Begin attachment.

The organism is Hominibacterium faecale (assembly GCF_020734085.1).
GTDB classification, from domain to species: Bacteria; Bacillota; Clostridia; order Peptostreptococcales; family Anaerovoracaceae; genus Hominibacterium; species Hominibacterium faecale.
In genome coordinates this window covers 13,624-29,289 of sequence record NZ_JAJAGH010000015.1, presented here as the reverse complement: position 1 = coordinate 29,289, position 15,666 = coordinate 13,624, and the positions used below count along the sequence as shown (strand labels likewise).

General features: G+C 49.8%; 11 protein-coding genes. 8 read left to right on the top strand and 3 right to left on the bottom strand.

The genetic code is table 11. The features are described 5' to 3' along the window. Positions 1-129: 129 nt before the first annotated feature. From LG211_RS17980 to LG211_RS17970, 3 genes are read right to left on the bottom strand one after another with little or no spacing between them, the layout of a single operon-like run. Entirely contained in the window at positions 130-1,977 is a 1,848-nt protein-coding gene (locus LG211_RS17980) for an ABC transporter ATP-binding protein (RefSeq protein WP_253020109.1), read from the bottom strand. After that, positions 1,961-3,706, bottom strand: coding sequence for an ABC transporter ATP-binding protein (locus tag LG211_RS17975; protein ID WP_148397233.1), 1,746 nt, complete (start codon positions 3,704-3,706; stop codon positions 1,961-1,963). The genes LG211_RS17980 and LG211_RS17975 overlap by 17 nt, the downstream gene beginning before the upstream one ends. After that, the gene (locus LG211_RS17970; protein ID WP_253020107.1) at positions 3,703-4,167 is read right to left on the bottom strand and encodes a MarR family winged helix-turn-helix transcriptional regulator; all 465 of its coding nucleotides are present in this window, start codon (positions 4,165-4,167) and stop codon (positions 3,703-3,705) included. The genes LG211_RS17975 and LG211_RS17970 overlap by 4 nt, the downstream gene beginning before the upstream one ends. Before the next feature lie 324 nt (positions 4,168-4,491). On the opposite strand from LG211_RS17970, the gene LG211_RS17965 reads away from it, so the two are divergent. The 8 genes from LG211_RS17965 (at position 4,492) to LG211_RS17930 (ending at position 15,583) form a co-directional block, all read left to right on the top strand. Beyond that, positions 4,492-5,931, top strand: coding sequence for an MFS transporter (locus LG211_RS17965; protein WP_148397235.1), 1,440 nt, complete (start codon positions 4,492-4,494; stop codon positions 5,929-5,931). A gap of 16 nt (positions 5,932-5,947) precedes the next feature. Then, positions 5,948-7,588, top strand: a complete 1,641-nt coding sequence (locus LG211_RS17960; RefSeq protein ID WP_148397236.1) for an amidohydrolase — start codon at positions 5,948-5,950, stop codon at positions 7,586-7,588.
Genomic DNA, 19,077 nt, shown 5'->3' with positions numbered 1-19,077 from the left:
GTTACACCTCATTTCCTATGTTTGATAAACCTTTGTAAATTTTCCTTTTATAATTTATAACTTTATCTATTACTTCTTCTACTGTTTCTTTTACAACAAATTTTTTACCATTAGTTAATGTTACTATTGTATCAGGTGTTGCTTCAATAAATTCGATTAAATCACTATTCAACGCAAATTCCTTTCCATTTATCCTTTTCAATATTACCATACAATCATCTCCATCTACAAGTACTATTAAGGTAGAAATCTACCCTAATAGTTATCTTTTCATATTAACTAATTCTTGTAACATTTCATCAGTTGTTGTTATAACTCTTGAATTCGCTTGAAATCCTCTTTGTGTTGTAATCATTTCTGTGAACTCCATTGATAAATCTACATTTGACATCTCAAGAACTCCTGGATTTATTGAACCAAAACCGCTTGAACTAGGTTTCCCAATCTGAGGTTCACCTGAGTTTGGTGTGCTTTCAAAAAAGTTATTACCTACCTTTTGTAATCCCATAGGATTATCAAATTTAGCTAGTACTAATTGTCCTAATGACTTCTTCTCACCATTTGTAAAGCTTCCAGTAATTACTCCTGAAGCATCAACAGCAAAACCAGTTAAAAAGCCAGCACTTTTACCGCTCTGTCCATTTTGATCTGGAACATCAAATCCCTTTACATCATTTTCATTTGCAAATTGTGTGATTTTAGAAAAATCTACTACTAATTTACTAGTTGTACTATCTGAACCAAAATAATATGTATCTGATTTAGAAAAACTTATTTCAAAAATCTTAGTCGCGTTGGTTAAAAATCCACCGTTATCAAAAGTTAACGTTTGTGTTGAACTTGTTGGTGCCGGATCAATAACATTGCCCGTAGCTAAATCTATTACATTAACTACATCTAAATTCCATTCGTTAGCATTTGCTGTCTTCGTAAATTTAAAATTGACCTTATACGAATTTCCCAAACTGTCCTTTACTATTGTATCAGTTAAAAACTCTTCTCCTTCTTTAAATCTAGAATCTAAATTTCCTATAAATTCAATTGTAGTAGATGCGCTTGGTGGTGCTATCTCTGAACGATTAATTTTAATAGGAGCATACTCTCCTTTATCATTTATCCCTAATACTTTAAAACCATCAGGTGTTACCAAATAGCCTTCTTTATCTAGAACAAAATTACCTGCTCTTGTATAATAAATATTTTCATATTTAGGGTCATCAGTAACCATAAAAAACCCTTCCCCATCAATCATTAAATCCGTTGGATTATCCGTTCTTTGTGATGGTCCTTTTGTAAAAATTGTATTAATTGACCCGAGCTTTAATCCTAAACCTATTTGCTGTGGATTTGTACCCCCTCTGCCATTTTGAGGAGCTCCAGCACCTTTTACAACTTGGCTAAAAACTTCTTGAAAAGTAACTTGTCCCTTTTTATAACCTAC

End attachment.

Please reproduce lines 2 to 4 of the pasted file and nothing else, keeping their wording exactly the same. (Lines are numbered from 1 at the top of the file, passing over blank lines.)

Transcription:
GTDB classification, from domain to species: Bacteria; Bacillota; Clostridia; order Peptostreptococcales; family Anaerovoracaceae; genus Hominibacterium; species Hominibacterium faecale.
In genome coordinates this window covers 13,624-29,289 of sequence record NZ_JAJAGH010000015.1, presented here as the reverse complement: position 1 = coordinate 29,289, position 15,666 = coordinate 13,624, and the positions used below count along the sequence as shown (strand labels likewise).

General features: G+C 49.8%; 11 protein-coding genes. 8 read left to right on the top strand and 3 right to left on the bottom strand.